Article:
States Out In Front Politically on Tort Reform
By Bair S Walker , Senior Writer
WASHINGTON -- Reacting to Washington's reluctance to clamp down on sometimes stratospheric monetary awards in liability lawsuits, states are aggressively tackling tort reform on their own. More than 30 have addressed the issue.
The activism has been fueled largely by punitive multi-million dollar jury awards to people injured by defective products or other negligence. Critics call the huge financial judgements that juries render in civil suits these days "jackpot justice," but defenders categorize them as rightful damages for victims of corporate negligence.
States began acting on the issue in earnest four years ago, the same year President Clinton vetoed tort reform legislation that had been approved by Congress. This year, legislatures in Florida, Alabama and Texas passed tort-reform bills that place a ceiling on punitive damages, bringing the number of states with such statutes to more than 30, according to the American Tort Reform Association.
Louisiana, where Gov. Mike Foster is a tireless foe of trial attorneys, is presently weighing tort reform legislation to complement common-law restrictions on punitive damages that already exist.
Texas Gov. George W. Bush, currently the odds-on favorite to be the GOP's presidential candidate in 2000, made tort reform one of his five top priorities when he took office in 1995.
"The most important thing you and I can do to improve our economy and create jobs in Texas is to reform our civil justice system," Bush said during his 1995 State of the State address, the first year the Lone Star State passed significant tort-reform legislation, including caps on punitive damage awards.
That was also the year the bid to produce a federal law sputtered.
"Washington has tried, but tort reform -- like so many other issues -- has run aground on the rocks of partisanship," says Ken Hoagland, spokesman for Texans for Lawsuit Reform. His organization has 5,000 members, most with business links.
"We want to take the abuses out of the civil justice system and protect the consumers' right to sue," says Hoagland, who notes that Texas' punitive damage award has a number of exclusions that include cases related to drunk driving and fraud.
Some state-based tort reforms don't impact businesses that manufacture goods. But they do provide relief for insurance companies, whose deep pockets are often the source of jury awards.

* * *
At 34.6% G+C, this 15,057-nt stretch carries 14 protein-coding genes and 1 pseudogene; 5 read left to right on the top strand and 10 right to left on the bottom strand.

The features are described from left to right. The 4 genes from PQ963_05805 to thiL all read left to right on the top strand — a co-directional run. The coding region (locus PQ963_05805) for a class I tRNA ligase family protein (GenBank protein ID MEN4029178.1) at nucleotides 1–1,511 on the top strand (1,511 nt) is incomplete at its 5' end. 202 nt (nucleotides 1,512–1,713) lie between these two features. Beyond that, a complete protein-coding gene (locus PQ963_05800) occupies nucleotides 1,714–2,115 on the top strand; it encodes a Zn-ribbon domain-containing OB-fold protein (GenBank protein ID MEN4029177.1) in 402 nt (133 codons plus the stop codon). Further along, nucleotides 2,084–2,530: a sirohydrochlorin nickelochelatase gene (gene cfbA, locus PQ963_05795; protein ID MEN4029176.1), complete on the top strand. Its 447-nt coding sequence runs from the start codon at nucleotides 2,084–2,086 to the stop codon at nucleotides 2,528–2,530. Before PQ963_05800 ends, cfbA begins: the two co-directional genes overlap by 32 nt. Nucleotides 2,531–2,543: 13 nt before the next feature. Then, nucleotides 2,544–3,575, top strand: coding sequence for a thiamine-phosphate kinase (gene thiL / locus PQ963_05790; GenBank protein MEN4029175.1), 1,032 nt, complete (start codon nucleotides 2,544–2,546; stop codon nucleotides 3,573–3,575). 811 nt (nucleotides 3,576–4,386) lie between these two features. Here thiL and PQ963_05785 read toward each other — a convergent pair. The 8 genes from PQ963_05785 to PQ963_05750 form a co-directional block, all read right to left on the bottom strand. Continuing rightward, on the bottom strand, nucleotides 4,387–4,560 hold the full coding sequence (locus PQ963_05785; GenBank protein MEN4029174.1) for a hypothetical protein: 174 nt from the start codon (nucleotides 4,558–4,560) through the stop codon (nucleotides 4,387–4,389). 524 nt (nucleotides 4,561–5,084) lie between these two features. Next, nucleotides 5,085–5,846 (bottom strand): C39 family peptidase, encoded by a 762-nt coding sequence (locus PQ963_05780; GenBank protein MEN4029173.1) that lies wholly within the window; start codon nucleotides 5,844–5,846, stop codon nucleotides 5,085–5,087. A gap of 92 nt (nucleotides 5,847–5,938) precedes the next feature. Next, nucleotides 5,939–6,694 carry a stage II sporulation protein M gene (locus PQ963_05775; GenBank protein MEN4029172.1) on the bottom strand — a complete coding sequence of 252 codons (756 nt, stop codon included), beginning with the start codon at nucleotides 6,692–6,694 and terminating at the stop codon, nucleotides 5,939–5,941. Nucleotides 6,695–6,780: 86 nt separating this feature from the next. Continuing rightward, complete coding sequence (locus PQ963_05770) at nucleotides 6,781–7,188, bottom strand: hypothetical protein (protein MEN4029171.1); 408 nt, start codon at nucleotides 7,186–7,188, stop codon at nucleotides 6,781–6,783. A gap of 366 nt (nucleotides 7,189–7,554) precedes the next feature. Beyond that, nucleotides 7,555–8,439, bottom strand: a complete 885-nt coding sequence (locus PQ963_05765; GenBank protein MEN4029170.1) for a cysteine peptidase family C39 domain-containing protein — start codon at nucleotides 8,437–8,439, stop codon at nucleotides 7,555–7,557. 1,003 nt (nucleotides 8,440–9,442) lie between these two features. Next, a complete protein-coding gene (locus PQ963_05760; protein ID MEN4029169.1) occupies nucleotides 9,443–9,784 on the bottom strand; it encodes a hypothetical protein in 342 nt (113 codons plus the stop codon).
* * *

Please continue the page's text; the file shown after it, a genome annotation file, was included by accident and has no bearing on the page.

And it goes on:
West Virginia has a law limiting liability for physicians who volunteer for certain athletic events sponsored by a public or private elementary or secondary school.
Ohio has a statute preventing individuals convicted of a felony or violent misdemeanor from suing their victims for personal injury suffered in the course of committing the crime.
But most of the focus is on legislation like that Florida just passed, which among other things, caps the amount of punitive damages juries can pin on manufacturers between $500,000 and $2 million. Gov. Jeb Bush has already said "I'm pretty sure I'm going to sign" the legislation.
States are even passing forward-looking tort-reform legislation that shields businesses from Y2K liability claims.
With the exception of abortion, few issues inflame statehouse emotion like tort reform. That isn't surprising, given that billions of dollars are at stake in terms of lobbyists' salaries, awards to trial attorneys and plaintiffs and judgments doled out by businesses and their insurers.
Businesses and trial attorneys tend to be generous campaign contributors. So efforts to fine tune the tort system, in either direction, elicit vigorous opposition.
"A tort is a wrong that causes injury," says University of Virginia law professor Kenneth Abraham. "It comes to us from English common law -- it can be an accident or something intentional."
Businesses and trial attorneys have been sniping at each other for years, but lately the political pendulum has swung toward Corporate America.
"Tort law is state-based, so reform has to be done in state legislatures, state by state. I think that certain kinds of reforms make a lot of sense," says Abraham. "But the ones that are most often adopted, such as placing dollar ceilings on the amounts of damages one can recover are very unfair, because they penalize the most seriously injured people."
On the other hand, laws that keep plaintiffs from recovering from two sources for the same injury make sense, in Abraham's opinion.
"Tort reform is a misnomer," says Carlton Carl, with the Association of Trial Lawyers of America. "This has nothing to do with reform, this has to do with corporations spending billions of dollars to protect themselves and their profits from the people they hurt."
"Tort reform is corporate welfare," says Carl. "It is protecting a particular segment of society from responsibility for its actions."
He cited the old Ford Pinto, which had a gas tank that occasionally exploded during rear-end impacts, as an example of why juries need to have massive monetary awards at their disposal to punish those responsible for death and injury to innocent people.
Carl's ideological opponents point to an Alabama case earlier this month that was a tort reformer's dream. An Alabama family claiming it had been overcharged $1,200 for two satellite dishes walked out of a Birmingham courtroom with a $581 million jury award.
Of that, $975,000 was to compensate the family for mental anguish and $580 million was to punish Whirlpool Financial National Bank, which was a co-defendant with Gulf Coast Electronics.
"If ever there was a prime indication that Alabama needs to address the tort reform issue, this is it," said Ragan Ingram, spokesman for Lt. Gov. Steve Windom. "Alabama businesses can't survive in this kind of environment."
In at least one state, Illinois, the state supreme court has overturned a tort-reform law on grounds it was unconstitutional.
And a challenge to Ohio's tort reform law is pending.